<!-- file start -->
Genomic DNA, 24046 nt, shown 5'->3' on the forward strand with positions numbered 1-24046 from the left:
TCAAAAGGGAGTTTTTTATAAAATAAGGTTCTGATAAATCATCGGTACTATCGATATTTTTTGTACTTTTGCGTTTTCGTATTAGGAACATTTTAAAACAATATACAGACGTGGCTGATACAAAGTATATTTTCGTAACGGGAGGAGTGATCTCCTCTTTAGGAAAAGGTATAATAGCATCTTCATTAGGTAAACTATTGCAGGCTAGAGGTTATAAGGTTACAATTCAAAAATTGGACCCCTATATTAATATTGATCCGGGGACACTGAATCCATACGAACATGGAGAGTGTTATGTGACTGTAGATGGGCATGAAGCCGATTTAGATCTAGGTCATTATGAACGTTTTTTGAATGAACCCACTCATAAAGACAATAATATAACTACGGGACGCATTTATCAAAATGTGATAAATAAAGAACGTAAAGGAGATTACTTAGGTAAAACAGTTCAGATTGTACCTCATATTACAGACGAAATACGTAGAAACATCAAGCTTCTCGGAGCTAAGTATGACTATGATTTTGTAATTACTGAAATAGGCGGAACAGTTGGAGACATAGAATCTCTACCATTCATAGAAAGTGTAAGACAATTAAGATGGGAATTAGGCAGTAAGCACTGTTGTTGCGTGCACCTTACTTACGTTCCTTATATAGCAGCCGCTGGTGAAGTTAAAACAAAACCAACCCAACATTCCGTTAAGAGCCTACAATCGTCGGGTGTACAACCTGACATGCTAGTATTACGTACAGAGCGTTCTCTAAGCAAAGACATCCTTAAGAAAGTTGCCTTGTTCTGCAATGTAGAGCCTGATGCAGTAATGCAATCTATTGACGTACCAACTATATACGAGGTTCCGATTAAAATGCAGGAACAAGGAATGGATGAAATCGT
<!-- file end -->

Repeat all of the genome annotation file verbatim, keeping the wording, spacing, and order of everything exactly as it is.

Genomic DNA, 24046 nt, shown 5'->3' on the forward strand with positions numbered 1-24046 from the left:
TCAAAAGGGAGTTTTTTATAAAATAAGGTTCTGATAAATCATCGGTACTATCGATATTTTTTGTACTTTTGCGTTTTCGTATTAGGAACATTTTAAAACAATATACAGACGTGGCTGATACAAAGTATATTTTCGTAACGGGAGGAGTGATCTCCTCTTTAGGAAAAGGTATAATAGCATCTTCATTAGGTAAACTATTGCAGGCTAGAGGTTATAAGGTTACAATTCAAAAATTGGACCCCTATATTAATATTGATCCGGGGACACTGAATCCATACGAACATGGAGAGTGTTATGTGACTGTAGATGGGCATGAAGCCGATTTAGATCTAGGTCATTATGAACGTTTTTTGAATGAACCCACTCATAAAGACAATAATATAACTACGGGACGCATTTATCAAAATGTGATAAATAAAGAACGTAAAGGAGATTACTTAGGTAAAACAGTTCAGATTGTACCTCATATTACAGACGAAATACGTAGAAACATCAAGCTTCTCGGAGCTAAGTATGACTATGATTTTGTAATTACTGAAATAGGCGGAACAGTTGGAGACATAGAATCTCTACCATTCATAGAAAGTGTAAGACAATTAAGATGGGAATTAGGCAGTAAGCACTGTTGTTGCGTGCACCTTACTTACGTTCCTTATATAGCAGCCGCTGGTGAAGTTAAAACAAAACCAACCCAACATTCCGTTAAGAGCCTACAATCGTCGGGTGTACAACCTGACATGCTAGTATTACGTACAGAGCGTTCTCTAAGCAAAGACATCCTTAAGAAAGTTGCCTTGTTCTGCAATGTAGAGCCTGATGCAGTAATGCAATCTATTGACGTACCAACTATATACGAGGTTCCGATTAAAATGCAGGAACAAGGAATGGATGAAATCGT